Icelandic sculptor to guide visitors through outdoor exhibit
SHREVEPORT, La. (AP) — A sculptor from Iceland will be at a Louisiana college in the upcoming week to guide visitors through her outdoor sculpture series called Borders.
Eleven pairs of life-sized androgynous human figures were installed around Centenary College in Shreveport in early October. They’ll remain through the school year.
Sculptor Steinunn Thórarinsdóttir (STAY-nin THOHR-ihr-inz-DAH-tihr) will be at Centenary on Friday, Oct. 19, leading a free artist’s walk at 5 p.m. Members of Friends of the Meadows, a group which supports the college’s art museum, can attend a party afterward.
The figures are naked, earless, and have their eyes closed. Each pair includes one figure of cast iron and one of cast aluminum.
“These figures form a border where the viewer can cross,” Thórarinsdóttir says in a video on her website, made when Borders debuted in 2011 outside the United Nations headquarters in New York.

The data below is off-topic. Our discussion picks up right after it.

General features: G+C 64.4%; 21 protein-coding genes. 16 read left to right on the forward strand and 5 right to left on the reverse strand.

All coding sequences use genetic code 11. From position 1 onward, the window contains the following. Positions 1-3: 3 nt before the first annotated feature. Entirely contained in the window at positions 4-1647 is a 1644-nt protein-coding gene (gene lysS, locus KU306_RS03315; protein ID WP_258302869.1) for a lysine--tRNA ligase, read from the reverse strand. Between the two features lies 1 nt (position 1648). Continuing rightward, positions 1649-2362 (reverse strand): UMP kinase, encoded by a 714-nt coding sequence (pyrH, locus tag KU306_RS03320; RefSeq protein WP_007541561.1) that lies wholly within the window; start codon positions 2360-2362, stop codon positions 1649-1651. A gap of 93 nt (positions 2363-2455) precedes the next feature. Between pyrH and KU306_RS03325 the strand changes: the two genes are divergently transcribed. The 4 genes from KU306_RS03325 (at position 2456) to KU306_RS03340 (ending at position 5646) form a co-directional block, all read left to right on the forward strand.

Because the sculptures are life-sized and neutral, viewers can “interact, touch, and identify themselves with the sculptures,” she said in an artist’s statement included in a news release from Centenary.
Until July, the sculptures were installed along a Baton Rouge levee. While they were being packed up for the move to Shreveport, a 400-pound iron statue, cast in a seated posture and bolted to a bench near a bike path, turned out to be missing. Police said it was found in a parking lot after someone called Crimestoppers.
Centenary, founded in 1825, is a private, four-year liberal arts institution affiliated with the United Methodist Church.
The exhibit is the second in the Meadows Outdoors sculpture series sponsored by the school’s Meadows Museum of Art.
“I am very proud to host these sculptures on our campus,” museum director Sean FitzGibbons said. “Especially with the dividing lines that are being created in our world today, sometimes art can illustrate the notion that we are all the same. Borders’ twenty-two sculptures installed throughout Centenary’s campus will challenge students and visitors to consider their own borders and hopefully break down personal barriers.”